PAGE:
Earlier in my career there were pressures that came from often being simultaneously highly visible and invisible. In my field, the transactional work often involves advising corporate and institutional clients on the due diligence process as part of the securities issuance process, which has required me to participate in Management due diligence meetings. These sessions typically involve inquiries and interviews of Senior Management, including the CEO, the CFO, the Chief Operating Officer, the General Counsel, the Head of Risk Management and other heads of departments. Although not the case with the majority of clients, on occasion, I have attended all-day Management due diligence meetings and led some of these sessions as the only woman participating in all of these sessions.
It has been on such occasions that I have become acutely aware of my gender and that I am representing an entire segment of the population that is not present in the room at the time. On the other hand, earlier in my career, there were instances where I felt invisible in attempts to convince decision-makers of the merits of potential business development ideas – the profession and several institutions in the profession can be fairly traditional and not as flexible in considering new strategies and processes. I have, however, occasionally received validation that my instincts were correct and worthy of consideration upon becoming aware, sometimes several years later, of the implementation of certain business development ideas at previous employers.
What are some practical strategies for survival in the legal profession?
I believe it is important to go above and beyond what is expected of you in everything that you do; it is not only the right thing to do but the effort is often not lost on the individuals that you assist and, in my experience, this has led to invaluable opportunities in the most unexpected of ways.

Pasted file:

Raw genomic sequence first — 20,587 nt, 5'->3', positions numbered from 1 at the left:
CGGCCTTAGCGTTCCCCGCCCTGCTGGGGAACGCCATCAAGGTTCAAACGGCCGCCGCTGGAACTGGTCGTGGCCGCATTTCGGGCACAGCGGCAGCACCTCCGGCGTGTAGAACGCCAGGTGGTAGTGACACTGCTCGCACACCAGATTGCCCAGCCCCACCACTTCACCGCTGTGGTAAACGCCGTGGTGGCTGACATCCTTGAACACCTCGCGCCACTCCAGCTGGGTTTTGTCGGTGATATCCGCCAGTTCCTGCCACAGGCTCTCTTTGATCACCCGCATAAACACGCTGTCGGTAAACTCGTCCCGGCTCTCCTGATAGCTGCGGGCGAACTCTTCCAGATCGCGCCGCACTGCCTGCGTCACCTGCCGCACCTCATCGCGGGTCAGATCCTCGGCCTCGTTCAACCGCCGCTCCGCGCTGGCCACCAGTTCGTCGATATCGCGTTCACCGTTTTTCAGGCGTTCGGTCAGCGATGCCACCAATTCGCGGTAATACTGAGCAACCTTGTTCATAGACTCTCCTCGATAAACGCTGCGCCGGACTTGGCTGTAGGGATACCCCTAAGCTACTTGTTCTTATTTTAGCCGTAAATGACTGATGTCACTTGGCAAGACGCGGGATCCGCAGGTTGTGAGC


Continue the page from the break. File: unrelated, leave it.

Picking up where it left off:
I would strongly recommend pursuing networking opportunities, both internally and externally, and on a consistent basis – individuals who share the same interests and ambitions tend to be drawn to the same events. By attending targeted networking events, you are increasing your chances of meeting people who will help you to achieve your goals and ambitions.
I would also recommend seeking mentoring opportunities but not restricting yourself to people in your own field or to people you personally know – finding a mentor is a significant challenge, particularly for young women professionals. I have been fortunate to have had mentors throughout my career but have also gained insight and acted upon advice imparted by high achieving individuals I admire through some of the advice they have shared in publicly available interviews and other forums – I do not believe that you have to restrict yourself to obtaining mentoring advice from people that you personally know.
It is equally crucial for all professionals to mentor younger professionals where they can; mentoring is beneficial to a mentee but provides growth opportunities for both individuals. Career opportunities for you as a mentor can also arise from mentee relationships.
Finally, I would recommend maintaining strong interests outside of one’s profession – when you face challenges in your profession, the successes in your interests outside your profession motivate you to remain positive and focused and empower you to overcome the challenges in your own profession